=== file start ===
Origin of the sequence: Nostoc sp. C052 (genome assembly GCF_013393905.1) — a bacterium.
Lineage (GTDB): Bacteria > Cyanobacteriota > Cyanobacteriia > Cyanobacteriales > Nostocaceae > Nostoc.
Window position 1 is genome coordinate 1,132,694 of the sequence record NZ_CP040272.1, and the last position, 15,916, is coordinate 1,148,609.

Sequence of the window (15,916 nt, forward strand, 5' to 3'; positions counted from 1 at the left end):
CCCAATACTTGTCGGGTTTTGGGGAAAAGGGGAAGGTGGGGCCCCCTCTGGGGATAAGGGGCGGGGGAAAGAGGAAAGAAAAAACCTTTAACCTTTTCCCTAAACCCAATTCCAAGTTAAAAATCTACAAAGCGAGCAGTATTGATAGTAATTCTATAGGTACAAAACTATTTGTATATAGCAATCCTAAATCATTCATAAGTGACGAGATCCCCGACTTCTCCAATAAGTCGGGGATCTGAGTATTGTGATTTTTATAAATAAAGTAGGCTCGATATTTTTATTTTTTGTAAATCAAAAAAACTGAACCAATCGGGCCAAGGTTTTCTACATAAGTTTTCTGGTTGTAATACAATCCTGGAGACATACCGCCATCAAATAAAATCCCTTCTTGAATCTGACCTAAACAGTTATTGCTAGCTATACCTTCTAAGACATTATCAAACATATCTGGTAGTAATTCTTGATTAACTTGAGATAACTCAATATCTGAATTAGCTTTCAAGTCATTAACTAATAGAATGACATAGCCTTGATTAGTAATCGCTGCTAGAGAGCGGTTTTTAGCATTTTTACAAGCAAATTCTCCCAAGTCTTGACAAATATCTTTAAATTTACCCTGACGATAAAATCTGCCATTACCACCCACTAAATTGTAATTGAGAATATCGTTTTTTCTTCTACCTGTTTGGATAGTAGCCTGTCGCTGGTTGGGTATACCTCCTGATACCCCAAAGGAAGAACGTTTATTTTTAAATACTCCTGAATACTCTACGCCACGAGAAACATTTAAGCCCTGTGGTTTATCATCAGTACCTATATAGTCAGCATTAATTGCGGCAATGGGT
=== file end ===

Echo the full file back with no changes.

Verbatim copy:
Origin of the sequence: Nostoc sp. C052 (genome assembly GCF_013393905.1) — a bacterium.
Lineage (GTDB): Bacteria > Cyanobacteriota > Cyanobacteriia > Cyanobacteriales > Nostocaceae > Nostoc.
Window position 1 is genome coordinate 1,132,694 of the sequence record NZ_CP040272.1, and the last position, 15,916, is coordinate 1,148,609.

Sequence of the window (15,916 nt, forward strand, 5' to 3'; positions counted from 1 at the left end):
CCCAATACTTGTCGGGTTTTGGGGAAAAGGGGAAGGTGGGGCCCCCTCTGGGGATAAGGGGCGGGGGAAAGAGGAAAGAAAAAACCTTTAACCTTTTCCCTAAACCCAATTCCAAGTTAAAAATCTACAAAGCGAGCAGTATTGATAGTAATTCTATAGGTACAAAACTATTTGTATATAGCAATCCTAAATCATTCATAAGTGACGAGATCCCCGACTTCTCCAATAAGTCGGGGATCTGAGTATTGTGATTTTTATAAATAAAGTAGGCTCGATATTTTTATTTTTTGTAAATCAAAAAAACTGAACCAATCGGGCCAAGGTTTTCTACATAAGTTTTCTGGTTGTAATACAATCCTGGAGACATACCGCCATCAAATAAAATCCCTTCTTGAATCTGACCTAAACAGTTATTGCTAGCTATACCTTCTAAGACATTATCAAACATATCTGGTAGTAATTCTTGATTAACTTGAGATAACTCAATATCTGAATTAGCTTTCAAGTCATTAACTAATAGAATGACATAGCCTTGATTAGTAATCGCTGCTAGAGAGCGGTTTTTAGCATTTTTACAAGCAAATTCTCCCAAGTCTTGACAAATATCTTTAAATTTACCCTGACGATAAAATCTGCCATTACCACCCACTAAATTGTAATTGAGAATATCGTTTTTTCTTCTACCTGTTTGGATAGTAGCCTGTCGCTGGTTGGGTATACCTCCTGATACCCCAAAGGAAGAACGTTTATTTTTAAATACTCCTGAATACTCTACGCCACGAGAAACATTTAAGCCCTGTGGTTTATCATCAGTACCTATATAGTCAGCATTAATTGCGGCAATGGGT